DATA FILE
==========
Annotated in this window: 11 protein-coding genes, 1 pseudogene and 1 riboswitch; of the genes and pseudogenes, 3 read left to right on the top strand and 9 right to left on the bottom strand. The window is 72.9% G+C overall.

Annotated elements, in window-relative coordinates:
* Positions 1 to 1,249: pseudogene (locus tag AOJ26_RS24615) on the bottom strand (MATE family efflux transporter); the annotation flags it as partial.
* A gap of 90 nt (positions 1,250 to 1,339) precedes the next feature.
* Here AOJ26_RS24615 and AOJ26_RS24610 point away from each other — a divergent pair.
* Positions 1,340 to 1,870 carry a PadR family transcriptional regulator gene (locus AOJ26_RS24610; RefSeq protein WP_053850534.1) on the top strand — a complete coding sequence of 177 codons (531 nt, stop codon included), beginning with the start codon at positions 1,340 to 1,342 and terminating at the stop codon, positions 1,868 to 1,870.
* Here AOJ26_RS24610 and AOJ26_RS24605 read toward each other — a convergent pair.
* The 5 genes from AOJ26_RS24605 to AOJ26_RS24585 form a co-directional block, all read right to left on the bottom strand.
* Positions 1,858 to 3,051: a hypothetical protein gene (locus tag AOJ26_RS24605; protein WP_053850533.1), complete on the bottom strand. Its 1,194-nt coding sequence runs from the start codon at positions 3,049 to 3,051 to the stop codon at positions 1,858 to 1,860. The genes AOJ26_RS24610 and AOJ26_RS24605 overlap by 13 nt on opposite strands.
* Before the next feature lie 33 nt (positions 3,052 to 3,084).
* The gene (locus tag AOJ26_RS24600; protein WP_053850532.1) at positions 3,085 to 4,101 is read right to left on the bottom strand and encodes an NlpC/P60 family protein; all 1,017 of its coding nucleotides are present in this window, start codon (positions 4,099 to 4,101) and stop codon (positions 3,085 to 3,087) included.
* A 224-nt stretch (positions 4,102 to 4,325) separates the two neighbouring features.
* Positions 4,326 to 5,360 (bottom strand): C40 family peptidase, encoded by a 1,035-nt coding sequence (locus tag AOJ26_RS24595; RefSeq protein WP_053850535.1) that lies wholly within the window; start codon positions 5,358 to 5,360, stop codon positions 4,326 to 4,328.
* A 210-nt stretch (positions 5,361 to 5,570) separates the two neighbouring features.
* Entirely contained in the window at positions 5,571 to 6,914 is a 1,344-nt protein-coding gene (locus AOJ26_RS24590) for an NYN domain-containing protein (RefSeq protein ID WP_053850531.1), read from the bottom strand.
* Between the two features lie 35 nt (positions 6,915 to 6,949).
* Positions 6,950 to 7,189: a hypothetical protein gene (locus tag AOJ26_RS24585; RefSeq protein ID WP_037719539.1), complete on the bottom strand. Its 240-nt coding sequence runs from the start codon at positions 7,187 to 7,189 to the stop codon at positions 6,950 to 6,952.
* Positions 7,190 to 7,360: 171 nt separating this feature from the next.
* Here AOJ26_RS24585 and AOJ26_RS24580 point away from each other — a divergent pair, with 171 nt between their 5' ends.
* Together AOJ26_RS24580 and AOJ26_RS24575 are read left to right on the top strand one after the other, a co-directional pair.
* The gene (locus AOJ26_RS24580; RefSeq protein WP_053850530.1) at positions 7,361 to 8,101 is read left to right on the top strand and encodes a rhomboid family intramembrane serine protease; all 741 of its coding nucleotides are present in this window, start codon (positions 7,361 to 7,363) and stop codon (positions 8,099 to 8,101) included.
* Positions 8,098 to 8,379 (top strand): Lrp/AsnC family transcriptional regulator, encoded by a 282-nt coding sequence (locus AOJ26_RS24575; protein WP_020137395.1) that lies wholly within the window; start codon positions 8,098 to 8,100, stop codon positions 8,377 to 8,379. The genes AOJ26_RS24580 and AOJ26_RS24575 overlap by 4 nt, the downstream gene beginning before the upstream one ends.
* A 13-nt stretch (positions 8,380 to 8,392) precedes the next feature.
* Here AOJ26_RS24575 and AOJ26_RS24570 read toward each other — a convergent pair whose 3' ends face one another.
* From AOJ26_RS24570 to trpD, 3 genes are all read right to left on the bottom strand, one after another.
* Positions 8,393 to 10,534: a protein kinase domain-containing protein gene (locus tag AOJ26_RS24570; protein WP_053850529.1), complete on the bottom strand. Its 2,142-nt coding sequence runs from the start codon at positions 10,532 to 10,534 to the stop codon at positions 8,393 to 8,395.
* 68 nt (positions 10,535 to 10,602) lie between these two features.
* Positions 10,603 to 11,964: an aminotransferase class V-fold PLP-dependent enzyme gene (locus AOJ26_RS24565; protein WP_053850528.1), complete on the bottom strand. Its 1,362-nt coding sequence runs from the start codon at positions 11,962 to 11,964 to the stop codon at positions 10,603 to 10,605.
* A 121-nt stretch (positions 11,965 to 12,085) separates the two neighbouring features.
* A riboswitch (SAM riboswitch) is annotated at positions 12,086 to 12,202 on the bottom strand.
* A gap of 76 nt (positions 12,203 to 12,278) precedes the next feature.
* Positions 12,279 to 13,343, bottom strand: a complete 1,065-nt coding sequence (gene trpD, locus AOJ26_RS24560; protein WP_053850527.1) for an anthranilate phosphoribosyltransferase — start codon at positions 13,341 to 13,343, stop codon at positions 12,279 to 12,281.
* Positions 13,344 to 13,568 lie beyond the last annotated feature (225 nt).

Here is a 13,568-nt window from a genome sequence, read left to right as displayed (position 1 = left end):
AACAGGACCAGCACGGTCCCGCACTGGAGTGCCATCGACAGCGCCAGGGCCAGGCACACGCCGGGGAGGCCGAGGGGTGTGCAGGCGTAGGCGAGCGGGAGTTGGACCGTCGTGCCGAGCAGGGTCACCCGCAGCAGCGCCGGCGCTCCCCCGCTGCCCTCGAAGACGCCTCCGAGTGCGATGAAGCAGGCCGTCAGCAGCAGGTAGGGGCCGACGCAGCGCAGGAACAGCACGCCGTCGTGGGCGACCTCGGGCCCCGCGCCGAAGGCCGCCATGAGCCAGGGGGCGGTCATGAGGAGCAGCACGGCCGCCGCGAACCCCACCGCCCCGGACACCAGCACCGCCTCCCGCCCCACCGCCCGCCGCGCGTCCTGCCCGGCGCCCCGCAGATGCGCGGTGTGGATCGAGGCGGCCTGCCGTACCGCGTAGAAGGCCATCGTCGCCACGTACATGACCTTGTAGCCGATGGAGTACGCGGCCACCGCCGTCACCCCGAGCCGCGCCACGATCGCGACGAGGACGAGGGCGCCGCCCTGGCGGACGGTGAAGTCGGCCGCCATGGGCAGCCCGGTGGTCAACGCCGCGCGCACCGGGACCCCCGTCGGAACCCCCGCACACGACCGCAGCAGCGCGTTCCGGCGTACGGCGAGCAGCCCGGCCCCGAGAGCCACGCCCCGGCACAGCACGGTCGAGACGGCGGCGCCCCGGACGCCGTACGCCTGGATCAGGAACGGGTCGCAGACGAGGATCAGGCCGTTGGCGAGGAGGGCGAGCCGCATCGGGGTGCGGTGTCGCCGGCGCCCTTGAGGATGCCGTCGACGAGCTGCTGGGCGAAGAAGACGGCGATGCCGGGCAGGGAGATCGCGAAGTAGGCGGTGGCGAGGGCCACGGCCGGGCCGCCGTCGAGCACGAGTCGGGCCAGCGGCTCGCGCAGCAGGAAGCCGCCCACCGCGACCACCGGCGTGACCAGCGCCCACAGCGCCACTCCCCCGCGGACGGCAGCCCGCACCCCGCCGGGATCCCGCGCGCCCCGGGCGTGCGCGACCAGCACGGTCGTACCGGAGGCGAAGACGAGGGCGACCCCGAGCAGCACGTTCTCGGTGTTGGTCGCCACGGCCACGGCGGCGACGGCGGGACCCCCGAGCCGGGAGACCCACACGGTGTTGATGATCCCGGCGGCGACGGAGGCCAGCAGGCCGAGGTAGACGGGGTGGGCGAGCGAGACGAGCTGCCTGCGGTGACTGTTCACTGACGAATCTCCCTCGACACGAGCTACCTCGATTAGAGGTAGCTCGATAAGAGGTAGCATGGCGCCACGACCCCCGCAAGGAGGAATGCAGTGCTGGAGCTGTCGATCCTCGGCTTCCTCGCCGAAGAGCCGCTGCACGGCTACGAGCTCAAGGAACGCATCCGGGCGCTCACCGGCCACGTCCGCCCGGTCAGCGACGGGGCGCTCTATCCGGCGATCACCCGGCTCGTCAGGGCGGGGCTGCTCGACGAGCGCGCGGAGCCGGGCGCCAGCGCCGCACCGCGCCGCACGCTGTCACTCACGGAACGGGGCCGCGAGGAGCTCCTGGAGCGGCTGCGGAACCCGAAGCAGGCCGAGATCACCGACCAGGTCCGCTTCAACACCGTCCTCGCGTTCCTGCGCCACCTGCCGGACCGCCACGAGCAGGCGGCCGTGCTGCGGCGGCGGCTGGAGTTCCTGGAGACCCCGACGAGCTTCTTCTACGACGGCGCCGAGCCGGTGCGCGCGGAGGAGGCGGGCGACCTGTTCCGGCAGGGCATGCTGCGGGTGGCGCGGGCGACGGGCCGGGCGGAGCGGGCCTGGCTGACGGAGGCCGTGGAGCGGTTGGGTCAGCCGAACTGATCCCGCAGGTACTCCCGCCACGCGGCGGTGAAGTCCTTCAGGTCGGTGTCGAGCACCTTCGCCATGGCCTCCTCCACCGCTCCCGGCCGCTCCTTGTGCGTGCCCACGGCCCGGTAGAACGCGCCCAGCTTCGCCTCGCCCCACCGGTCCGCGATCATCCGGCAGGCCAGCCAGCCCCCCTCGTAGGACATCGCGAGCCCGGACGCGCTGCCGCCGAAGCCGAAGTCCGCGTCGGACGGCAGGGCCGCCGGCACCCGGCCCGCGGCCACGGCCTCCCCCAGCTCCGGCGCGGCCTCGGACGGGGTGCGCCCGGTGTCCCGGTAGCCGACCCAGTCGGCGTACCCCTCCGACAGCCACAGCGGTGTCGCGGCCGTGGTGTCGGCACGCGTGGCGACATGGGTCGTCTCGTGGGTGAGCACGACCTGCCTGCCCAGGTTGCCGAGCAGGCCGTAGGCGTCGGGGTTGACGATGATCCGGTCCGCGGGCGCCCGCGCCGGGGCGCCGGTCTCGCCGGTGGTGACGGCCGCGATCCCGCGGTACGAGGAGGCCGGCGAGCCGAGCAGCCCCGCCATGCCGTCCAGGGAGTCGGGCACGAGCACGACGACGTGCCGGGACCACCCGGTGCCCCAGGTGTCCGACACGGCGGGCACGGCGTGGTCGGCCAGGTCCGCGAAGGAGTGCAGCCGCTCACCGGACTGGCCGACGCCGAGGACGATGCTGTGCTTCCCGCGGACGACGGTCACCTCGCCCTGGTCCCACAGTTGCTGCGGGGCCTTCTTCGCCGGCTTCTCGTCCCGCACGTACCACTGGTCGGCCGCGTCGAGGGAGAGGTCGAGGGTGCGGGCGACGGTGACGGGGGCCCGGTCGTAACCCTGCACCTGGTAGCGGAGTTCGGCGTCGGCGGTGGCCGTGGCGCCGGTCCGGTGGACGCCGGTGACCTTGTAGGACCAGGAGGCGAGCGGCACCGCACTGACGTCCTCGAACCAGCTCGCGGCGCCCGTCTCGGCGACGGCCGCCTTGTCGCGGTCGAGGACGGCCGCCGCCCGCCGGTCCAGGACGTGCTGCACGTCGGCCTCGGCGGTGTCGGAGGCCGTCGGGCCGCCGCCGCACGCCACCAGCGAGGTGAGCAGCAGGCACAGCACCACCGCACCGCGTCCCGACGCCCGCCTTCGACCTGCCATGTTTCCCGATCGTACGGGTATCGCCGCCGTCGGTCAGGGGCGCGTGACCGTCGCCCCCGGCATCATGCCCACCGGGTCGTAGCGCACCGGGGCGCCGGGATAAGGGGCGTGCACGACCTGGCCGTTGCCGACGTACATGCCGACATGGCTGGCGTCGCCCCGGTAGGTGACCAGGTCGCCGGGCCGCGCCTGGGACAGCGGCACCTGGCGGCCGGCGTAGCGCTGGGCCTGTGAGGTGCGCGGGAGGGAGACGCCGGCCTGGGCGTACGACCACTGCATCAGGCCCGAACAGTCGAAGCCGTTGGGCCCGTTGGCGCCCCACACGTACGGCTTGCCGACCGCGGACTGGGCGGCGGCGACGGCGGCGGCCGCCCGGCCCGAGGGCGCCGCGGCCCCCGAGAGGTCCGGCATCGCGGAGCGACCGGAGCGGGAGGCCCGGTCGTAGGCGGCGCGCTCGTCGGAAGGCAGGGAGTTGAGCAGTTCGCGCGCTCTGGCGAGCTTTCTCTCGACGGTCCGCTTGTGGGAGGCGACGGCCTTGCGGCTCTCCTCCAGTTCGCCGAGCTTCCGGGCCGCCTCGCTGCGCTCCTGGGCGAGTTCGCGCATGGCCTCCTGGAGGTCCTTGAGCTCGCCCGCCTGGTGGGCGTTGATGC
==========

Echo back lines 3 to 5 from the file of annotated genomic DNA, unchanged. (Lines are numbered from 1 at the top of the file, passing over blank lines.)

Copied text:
* Positions 1 to 1,249: pseudogene (locus tag AOJ26_RS24615) on the bottom strand (MATE family efflux transporter); the annotation flags it as partial.
* A gap of 90 nt (positions 1,250 to 1,339) precedes the next feature.
* Here AOJ26_RS24615 and AOJ26_RS24610 point away from each other — a divergent pair.